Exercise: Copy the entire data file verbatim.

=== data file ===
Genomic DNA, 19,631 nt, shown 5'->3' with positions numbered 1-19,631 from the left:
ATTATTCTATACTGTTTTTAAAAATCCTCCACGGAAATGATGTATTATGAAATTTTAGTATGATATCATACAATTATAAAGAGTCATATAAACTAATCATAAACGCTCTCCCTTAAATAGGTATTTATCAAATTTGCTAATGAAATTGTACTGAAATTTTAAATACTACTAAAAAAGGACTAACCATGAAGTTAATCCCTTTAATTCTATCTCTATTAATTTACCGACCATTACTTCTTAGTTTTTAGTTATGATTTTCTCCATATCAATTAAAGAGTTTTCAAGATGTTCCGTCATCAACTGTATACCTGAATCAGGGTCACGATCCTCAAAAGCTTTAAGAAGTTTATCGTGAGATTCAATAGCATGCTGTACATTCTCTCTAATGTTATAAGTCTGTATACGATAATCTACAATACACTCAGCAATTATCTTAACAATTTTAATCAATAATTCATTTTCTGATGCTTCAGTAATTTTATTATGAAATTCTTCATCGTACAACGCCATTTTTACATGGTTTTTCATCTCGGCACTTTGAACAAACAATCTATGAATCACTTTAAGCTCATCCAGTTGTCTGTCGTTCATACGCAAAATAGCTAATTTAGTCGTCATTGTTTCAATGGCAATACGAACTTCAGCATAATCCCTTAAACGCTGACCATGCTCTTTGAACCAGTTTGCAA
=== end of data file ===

Genomic DNA, 19,631 nt, shown 5'->3' with positions numbered 1-19,631 from the left:
ATTATTCTATACTGTTTTTAAAAATCCTCCACGGAAATGATGTATTATGAAATTTTAGTATGATATCATACAATTATAAAGAGTCATATAAACTAATCATAAACGCTCTCCCTTAAATAGGTATTTATCAAATTTGCTAATGAAATTGTACTGAAATTTTAAATACTACTAAAAAAGGACTAACCATGAAGTTAATCCCTTTAATTCTATCTCTATTAATTTACCGACCATTACTTCTTAGTTTTTAGTTATGATTTTCTCCATATCAATTAAAGAGTTTTCAAGATGTTCCGTCATCAACTGTATACCTGAATCAGGGTCACGATCCTCAAAAGCTTTAAGAAGTTTATCGTGAGATTCAATAGCATGCTGTACATTCTCTCTAATGTTATAAGTCTGTATACGATAATCTACAATACACTCAGCAATTATCTTAACAATTTTAATCAATAATTCATTTTCTGATGCTTCAGTAATTTTATTATGAAATTCTTCATCGTACAACGCCATTTTTACATGGTTTTTCATCTCGGCACTTTGAACAAACAATCTATGAATCACTTTAAGCTCATCCAGTTGTCTGTCGTTCATACGCAAAATAGCTAATTTAGTCGTCATTGTTTCAATGGCAATACGAACTTCAGCATAATCCCTTAAACGCTGACCATGCTCTTTGAACCAGTTTGCAA